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  1. #1
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    I'm new to MyCockpit!

    Hello All,

    I'm new to MyCockpit. My name is Gil. I have been flying MSFS for many years. Also, I am a "real" commercial pilot and flight instructor. I also have my own Cessna. I have built a generic fixed-wing sim and it's been operational for five or six years. I use it mainly for instrument currency and it has proven to be very reliable and functional.

    I have a "professional" background in simulators as I worked for both Boeing and McDonnell-Douglas. I have hundreds and hundreds of hours in Level D (CAE and FlightSafety) sims such as MD-11, MD-90, B-717, etc. I also did freelance service work on general aviation sims suchs as ATC, Frasca, etc. My background in electronics is extensive (hardware and low-level assembly coding) but I am a Windows weakling.

    Much of my current "home" sim is plug and play with MSFS 2004, Goflight, etc. I do have several "extras" designed around some PIC micros.

    My goal is to replace the Goflight modules, not because they are bad, but because I want the realism even better. This is where I need help. I really know nothing about FSUIPC and how MSFS really works at the gut level. I figure once I understand how these work, I may be able to come up with some neat designs for radios, etc.

    I'm sure I'll have plenty of stupid questions at first but I'm hoping I can give back in some way.

  2. #2
    500+ This must be a daytime job Ronson2k9's Avatar
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    Re: I'm new to MyCockpit!

    WOW.. Sounds like you'll be helping us more then we'll be helping you. Welcome to Mycockpit. There are tons of threads here to get you started .. Well re-started on your sim. Like many things there are quite a few solutions to the same problem depending on your skill set and amount of time/money you'll willing to part with. From yours I can see you'll fit right in here

    Do you have a particular aircraft or aircraft system you wish to improve on?

    Cheers
    Ron
    Up Up and away in my beautiful my beautiful - Amphibian

  3. #3
    500+ This must be a daytime job Nick1150's Avatar
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    Re: I'm new to MyCockpit!

    Welcome Gil to MC.org

    Relax and have a good time

  4. #4
    Executive Assistant Geremy Britton's Avatar
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    Re: I'm new to MyCockpit!

    Great to have an experienced pilot with us, as Ron said i'm sure you'll be able to help us out as well.
    Have a great time, and the MD-11 is a great aircraft.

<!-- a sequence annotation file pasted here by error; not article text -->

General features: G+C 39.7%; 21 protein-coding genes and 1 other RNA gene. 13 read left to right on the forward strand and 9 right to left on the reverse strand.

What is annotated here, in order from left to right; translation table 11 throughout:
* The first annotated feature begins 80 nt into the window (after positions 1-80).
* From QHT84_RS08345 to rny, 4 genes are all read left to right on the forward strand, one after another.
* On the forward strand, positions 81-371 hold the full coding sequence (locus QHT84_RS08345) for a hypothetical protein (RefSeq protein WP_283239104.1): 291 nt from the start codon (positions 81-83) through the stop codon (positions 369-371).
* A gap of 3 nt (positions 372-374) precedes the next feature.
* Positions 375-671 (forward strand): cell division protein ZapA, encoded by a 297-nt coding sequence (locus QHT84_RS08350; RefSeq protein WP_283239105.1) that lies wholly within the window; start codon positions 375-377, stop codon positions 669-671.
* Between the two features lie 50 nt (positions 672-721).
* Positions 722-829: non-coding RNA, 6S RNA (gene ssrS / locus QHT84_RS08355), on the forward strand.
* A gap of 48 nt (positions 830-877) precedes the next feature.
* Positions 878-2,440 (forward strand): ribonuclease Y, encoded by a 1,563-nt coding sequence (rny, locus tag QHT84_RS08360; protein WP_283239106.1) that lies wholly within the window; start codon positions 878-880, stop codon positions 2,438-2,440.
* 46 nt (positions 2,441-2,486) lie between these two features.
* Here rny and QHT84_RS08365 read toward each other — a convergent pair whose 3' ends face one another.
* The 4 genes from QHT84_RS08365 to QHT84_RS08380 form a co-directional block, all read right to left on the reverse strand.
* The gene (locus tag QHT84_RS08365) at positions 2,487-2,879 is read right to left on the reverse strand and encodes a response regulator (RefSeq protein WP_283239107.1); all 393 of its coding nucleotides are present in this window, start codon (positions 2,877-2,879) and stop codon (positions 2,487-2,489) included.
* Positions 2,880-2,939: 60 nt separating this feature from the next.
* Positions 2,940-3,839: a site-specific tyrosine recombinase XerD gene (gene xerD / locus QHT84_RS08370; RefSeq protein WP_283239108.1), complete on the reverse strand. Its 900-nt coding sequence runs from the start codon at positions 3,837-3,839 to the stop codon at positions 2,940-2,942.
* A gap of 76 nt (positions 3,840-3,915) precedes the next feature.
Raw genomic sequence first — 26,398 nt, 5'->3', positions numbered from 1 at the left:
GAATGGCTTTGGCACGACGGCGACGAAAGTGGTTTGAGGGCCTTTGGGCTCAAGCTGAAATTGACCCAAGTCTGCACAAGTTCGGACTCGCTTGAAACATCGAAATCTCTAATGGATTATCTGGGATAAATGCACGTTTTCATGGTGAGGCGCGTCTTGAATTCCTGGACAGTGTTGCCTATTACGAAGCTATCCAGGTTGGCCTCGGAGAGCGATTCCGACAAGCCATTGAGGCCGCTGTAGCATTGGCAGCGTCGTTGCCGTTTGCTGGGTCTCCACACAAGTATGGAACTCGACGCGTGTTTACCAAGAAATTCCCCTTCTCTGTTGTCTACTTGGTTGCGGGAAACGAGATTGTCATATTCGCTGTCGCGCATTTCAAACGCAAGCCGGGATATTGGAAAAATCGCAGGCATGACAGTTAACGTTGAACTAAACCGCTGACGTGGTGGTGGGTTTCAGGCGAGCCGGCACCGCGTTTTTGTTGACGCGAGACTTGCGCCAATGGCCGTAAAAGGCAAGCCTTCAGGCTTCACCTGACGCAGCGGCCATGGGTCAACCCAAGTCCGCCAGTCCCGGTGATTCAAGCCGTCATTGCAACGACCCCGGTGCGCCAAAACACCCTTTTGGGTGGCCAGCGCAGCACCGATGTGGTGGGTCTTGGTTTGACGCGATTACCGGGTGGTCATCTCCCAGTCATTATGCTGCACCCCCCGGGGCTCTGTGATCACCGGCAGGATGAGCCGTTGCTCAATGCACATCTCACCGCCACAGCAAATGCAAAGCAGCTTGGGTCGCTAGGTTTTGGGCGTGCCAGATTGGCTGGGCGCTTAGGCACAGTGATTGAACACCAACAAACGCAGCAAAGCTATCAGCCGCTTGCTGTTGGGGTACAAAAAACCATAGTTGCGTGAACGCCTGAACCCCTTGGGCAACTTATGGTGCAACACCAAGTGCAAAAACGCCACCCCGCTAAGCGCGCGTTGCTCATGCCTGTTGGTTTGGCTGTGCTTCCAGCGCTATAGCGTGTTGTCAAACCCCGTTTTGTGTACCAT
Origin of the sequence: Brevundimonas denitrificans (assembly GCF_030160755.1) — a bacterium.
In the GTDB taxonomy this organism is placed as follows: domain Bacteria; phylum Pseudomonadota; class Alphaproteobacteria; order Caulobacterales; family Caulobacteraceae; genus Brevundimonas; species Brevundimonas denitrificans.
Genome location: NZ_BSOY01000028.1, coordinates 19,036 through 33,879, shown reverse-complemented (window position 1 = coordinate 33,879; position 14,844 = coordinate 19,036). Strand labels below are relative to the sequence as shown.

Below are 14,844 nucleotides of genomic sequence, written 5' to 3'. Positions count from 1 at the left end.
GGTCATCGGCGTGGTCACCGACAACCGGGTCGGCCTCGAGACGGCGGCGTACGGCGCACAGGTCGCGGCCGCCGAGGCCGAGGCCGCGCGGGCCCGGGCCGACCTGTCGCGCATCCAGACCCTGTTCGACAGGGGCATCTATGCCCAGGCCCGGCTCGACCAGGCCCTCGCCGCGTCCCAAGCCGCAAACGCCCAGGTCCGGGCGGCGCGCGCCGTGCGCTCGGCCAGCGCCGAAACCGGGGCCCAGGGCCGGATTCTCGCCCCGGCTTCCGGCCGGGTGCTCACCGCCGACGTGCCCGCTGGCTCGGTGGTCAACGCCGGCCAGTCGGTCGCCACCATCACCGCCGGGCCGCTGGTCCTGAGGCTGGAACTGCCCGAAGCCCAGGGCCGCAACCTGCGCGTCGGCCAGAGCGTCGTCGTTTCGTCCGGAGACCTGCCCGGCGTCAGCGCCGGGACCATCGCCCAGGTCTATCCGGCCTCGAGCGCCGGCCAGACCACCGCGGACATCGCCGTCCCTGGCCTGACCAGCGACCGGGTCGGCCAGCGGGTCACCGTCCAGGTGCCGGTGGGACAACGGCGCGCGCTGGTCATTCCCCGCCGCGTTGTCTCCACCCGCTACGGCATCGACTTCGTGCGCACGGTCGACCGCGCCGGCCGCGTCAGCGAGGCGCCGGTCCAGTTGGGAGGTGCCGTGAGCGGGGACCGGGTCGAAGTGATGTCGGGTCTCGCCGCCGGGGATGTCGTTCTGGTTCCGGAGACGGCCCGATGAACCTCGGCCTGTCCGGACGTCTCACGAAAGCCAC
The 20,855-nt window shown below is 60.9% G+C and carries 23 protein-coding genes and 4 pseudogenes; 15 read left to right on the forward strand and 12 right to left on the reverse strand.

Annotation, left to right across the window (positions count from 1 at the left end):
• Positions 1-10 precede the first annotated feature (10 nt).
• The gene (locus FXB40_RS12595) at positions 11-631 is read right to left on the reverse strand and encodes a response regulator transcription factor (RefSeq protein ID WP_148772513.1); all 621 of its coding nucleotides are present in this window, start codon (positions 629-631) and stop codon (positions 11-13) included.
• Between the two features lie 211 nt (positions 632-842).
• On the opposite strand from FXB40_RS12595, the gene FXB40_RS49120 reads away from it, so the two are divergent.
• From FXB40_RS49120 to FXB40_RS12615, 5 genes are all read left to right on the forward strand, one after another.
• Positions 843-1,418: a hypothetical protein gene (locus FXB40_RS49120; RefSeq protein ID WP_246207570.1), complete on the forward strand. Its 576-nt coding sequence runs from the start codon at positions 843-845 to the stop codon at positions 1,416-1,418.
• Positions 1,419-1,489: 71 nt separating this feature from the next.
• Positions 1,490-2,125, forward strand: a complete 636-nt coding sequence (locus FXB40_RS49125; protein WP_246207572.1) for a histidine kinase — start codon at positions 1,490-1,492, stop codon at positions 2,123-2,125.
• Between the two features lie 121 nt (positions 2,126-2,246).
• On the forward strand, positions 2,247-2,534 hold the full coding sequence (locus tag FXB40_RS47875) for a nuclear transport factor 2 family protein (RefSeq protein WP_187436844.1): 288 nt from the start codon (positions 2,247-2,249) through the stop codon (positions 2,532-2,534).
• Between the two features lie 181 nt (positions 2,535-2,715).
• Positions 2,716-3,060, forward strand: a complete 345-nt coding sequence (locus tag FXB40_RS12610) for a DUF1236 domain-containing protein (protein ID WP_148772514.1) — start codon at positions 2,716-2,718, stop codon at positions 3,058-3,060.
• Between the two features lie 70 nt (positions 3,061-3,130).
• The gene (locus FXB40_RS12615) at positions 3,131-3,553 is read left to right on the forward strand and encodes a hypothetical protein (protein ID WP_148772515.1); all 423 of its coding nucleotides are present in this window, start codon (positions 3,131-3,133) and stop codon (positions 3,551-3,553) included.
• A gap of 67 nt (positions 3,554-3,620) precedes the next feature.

Geremy Britton
    Executive Assistant, MyCockpit Inc
    Head of GLB Flight Products
    www.geremy.co.uk

  5. #5
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    Re: I'm new to MyCockpit!

    Welcome to mycockpit pilotgil!

  6. #6
    75+ Posting Member nricky's Avatar
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    Re: I'm new to MyCockpit!

    Hi Gil

    Welcome to the forum, now we only need pictures in what you have done. With such a backround can't wait to see what you have done.

    Hope you have lots a fun here just us I have here.

    Cheers Norbert

  7. #7
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    Re: I'm new to MyCockpit!

    Thanks everyone.

    I'll take some pictures this weekend and make them available. My sim is simple and built out of plywood but came out fairly well.

    I keep it at the airport in my hangar and it has seems to have quite a following of pilots who come by to work on instrument skills. While they can't "log" the time, I can make them sweat (I have the FS Instructor station networked in) - nothing like an engine failure in IMC to cause panic. Also, for students learning to fly, we do their cross country work in the sim first.

    My problem with my sim is that the avionic controls are not "real" enough and cause a negative learning experience. For example, the "autopilot" controls are not like a real KAP140 and are not in the correct place. I know I can spend $5,000 for a Simkits avionics stack but I don't have the "extra" cash for that.

    The autopilot is the biggest problem. My first project is to build a more realistic version of the autopilot. I plan to first start with a GF-46 Goflight circuit board and add a PIC microcontroller and display as a front end. The PIC front end will act "almost" as a KAP140 (I'll leave out the trim test and baro setting). The PIC frontend will control the Goflight module. I think this will work fairly well but it will be clunky and a "hack" in an engineering sense.

    If I knew how FS and FSUIPC worked, I think I could eliminate the Goflight module (it's a good module and their products have served me well - I recommend them) and have a pure engineering solution. I just don't know enough at this time.

  8. #8
    500+ This must be a daytime job
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    Re: I'm new to MyCockpit!

    Hey Gil,

    Welcome to MYC! Rather than explaining anything first, let me ask you these things:

    1. Have you downloaded/purchased FSUIPC and read the PDF manual that comes with the program. If not, read that and don't try to get it all at once. This will give you an introduction to FSUIPC, and you'll learn more as you go.

    2. You've been using FS9 (2004), are you planning to go to FSX?

    3. You've used GoFlight units, so imagine them as I/O cards with the buttons, switches, leds, and etc. attached directly to the the I/O card behind a pretty panel with GoFlight Name on it. Now, just think the I/O cards being a seperate thing and the buttons, swtches, leds and etc are on a different pretty panel not attached. GoFlight uses it's own software coding, but now you would have seperate I/O Card that would just use FSUIPC as the offset coding (interface between the buttons, switches, and leds I/O card) to FSX (or FS9). Of course you can get more intense programs that work with the cards, like SIOC or InterfaceIT